Peeing Boy in Brussels dressed as a Russian guardsman

The famous Peeing Boy sculpture, considered to be one of the recognizable symbols of Brussels, is dressed in a historic costume of the Russian Guard.

The costume was donated to the authorities by the Russian Ambassador to Belgium Alexander Tokovinin during a solemn ceremony at the City Hall. According to the diplomat, the boy had already been dressed in a cosmonaut suit. “Now I have the honor to pass on a suit created based on the uniform of an officer of the Imperial Guard,” the ambassador said.

Traditionally, the bronze fountain sculpture, which is only 60 centimeters high, is occasionally dressed up in various costumes to celebrate festivals or any important events for the country and the world. The main color scheme of the transmitted costume for the “boy” is the color of the sea wave. The outfit reflects the basic details of the historical costume of the Russian Imperial Guard, including the triangle hat, uniform, breeches, and cuffs.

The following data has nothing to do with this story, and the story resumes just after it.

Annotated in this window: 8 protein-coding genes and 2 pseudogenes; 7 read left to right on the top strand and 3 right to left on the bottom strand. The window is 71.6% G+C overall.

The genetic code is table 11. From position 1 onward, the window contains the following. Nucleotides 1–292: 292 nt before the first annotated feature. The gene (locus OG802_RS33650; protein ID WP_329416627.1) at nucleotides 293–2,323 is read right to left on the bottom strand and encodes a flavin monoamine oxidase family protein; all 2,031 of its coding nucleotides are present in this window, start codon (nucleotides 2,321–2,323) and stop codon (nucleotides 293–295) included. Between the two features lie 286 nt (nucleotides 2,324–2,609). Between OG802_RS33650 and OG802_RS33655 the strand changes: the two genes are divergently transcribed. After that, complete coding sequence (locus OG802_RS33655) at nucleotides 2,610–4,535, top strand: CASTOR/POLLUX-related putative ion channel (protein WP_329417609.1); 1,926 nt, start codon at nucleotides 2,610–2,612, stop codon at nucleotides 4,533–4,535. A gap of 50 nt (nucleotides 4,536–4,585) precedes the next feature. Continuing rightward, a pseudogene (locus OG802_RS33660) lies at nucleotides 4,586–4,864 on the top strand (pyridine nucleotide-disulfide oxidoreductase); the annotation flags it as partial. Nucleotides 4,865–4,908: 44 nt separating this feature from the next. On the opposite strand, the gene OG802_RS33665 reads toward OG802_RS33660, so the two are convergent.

The costume will later become part of the permanent exhibition of the Musée de Bruxelles, where a special hall holds all the outfits donated to the city from various countries. But the Association of Friends of the Peeing Boy suggested wearing the Russian outfit every year on June 12 to celebrate Russia Day.